The Church and Religion
The Established Church too, was feeling the pinch. The Baptists had arrived in 1672 and in 1690 built their chapel in Luke Street, and during the eighteenth century built up a sizeable congregation taken from the parish church. Added to this, although later in the century, was the steep decline in the wool trade with the resultant loss of money for upkeep and repairs of the church fabric. Many travellers of the time noted the poor appearance of the town and the bad state of the church, all victims of the defunct wool trade. Another victim of the slump was the chapel of St. Katherine at Dipford in Shillingford which had become dilapidated by the 1790's and was never repaired. A small part of one wall is all that still stands - a Grade II Listed building!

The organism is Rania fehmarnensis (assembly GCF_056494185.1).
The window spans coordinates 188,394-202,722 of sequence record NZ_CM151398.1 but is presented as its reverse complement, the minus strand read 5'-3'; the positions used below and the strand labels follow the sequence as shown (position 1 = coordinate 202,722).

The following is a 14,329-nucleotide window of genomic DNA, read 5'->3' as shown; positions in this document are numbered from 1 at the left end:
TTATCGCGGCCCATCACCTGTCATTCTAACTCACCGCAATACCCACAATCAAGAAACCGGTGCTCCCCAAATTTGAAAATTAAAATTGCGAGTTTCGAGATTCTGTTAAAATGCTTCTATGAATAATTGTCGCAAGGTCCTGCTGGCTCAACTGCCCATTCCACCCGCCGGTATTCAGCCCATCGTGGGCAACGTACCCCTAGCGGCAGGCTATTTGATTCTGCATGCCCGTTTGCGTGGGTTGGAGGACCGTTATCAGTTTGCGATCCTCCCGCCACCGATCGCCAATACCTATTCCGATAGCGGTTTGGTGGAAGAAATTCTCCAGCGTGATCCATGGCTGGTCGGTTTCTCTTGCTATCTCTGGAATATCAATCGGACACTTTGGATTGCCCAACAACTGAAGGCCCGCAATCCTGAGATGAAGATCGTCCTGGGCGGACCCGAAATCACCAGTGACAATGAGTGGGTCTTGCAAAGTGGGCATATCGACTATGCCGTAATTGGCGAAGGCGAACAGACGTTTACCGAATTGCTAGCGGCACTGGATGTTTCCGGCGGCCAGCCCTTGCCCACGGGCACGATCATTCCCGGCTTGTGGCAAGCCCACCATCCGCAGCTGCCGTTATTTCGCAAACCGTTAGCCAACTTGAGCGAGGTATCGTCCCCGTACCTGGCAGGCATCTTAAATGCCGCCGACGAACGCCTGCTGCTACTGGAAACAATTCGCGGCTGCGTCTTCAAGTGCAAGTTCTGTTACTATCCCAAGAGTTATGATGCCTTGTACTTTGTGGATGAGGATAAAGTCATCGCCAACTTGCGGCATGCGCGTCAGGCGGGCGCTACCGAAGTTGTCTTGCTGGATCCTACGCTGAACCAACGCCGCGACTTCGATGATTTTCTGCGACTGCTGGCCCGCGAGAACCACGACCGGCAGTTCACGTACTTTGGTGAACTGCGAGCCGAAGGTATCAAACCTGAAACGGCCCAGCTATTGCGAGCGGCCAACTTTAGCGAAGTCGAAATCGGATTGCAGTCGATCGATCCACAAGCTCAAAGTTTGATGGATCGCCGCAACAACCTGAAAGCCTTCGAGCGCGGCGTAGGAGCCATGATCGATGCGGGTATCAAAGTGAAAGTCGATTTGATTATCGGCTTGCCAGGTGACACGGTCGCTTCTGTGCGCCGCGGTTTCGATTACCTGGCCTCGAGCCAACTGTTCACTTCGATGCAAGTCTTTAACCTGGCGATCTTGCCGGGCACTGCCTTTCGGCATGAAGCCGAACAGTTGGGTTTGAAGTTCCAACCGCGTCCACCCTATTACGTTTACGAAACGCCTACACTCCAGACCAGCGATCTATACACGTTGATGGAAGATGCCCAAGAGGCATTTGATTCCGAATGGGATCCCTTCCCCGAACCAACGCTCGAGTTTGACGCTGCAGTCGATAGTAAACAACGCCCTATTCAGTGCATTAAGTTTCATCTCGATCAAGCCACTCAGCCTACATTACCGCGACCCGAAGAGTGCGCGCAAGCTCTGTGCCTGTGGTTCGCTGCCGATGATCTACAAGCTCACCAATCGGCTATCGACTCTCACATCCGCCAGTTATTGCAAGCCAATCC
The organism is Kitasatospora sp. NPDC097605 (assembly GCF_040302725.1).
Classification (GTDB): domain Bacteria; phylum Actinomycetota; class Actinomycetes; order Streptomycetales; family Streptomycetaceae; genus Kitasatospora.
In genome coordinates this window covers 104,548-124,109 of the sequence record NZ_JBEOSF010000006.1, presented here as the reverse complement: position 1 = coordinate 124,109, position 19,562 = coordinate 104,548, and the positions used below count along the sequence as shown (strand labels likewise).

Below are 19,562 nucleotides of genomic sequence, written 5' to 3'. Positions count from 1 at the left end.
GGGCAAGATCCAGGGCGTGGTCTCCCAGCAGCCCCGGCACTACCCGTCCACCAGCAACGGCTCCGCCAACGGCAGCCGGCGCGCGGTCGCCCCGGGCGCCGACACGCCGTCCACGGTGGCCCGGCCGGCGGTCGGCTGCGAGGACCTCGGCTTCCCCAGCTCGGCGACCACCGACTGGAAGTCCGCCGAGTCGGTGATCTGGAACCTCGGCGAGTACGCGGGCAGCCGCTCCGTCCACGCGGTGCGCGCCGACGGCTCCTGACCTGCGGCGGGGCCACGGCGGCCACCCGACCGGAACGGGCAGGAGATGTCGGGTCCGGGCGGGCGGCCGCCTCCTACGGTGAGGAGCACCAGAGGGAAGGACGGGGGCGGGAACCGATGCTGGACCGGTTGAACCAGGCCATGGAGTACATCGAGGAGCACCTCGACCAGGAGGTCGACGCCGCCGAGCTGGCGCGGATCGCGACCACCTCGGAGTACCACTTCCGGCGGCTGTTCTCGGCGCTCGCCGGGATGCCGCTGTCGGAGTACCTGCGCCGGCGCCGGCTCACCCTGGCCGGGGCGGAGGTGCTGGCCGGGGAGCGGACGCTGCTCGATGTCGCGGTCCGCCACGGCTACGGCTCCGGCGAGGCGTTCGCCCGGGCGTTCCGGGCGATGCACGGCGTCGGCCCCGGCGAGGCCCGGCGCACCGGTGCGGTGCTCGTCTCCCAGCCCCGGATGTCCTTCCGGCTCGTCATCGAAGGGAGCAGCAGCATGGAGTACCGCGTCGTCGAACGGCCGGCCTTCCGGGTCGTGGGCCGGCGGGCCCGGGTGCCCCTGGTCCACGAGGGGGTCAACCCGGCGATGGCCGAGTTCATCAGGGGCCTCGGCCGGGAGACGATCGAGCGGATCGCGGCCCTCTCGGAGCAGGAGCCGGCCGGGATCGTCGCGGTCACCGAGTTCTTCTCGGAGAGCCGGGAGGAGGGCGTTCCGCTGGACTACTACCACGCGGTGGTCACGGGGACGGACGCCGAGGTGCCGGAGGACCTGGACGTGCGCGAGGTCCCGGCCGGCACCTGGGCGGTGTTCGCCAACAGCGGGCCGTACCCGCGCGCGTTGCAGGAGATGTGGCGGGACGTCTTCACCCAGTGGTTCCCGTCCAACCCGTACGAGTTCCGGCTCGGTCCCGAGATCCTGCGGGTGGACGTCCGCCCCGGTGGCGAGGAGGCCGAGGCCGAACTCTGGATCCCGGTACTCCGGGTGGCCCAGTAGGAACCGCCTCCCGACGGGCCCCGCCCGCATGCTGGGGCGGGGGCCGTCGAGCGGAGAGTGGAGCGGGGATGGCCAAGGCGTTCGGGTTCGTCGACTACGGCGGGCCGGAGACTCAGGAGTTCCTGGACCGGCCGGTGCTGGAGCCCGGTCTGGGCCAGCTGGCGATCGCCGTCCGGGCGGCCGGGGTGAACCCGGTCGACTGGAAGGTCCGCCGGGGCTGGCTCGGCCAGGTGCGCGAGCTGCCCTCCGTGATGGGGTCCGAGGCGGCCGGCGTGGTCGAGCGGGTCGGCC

St. Petroc's chapel at Petton and St. Katherine's at Shillingford held monthly services until 1790, when St. Katherine's fell into decay. The Rural Dean had his comments about St. Katherine's in various reports. In 1745, the surplice was worn out. On 12 September 1748 the floor under the seats northwards was broken up and full of pits; also, the Bible needed re-binding. In 1750 part of the wall over the west window was very ruinous. In April 1788, the desk needed a ledge to be nailed on, the communion table wanted repair, the north side seats were broken down, and the south floor was defective. On 24 May 1806: "chapel in state of dilapidation". St. Petroc's is still in regular use.
It was to help compensate for the loss of the wool trade to Bampton that Mrs. Penton and her sister Suzanna Webber were so generous to the town in the early nineteenth century, giving it a free school and money for parish church repairs. They were daughters of a successful eighteenth century sergemaker, John Webber, of Doddiscombe near Shillingford.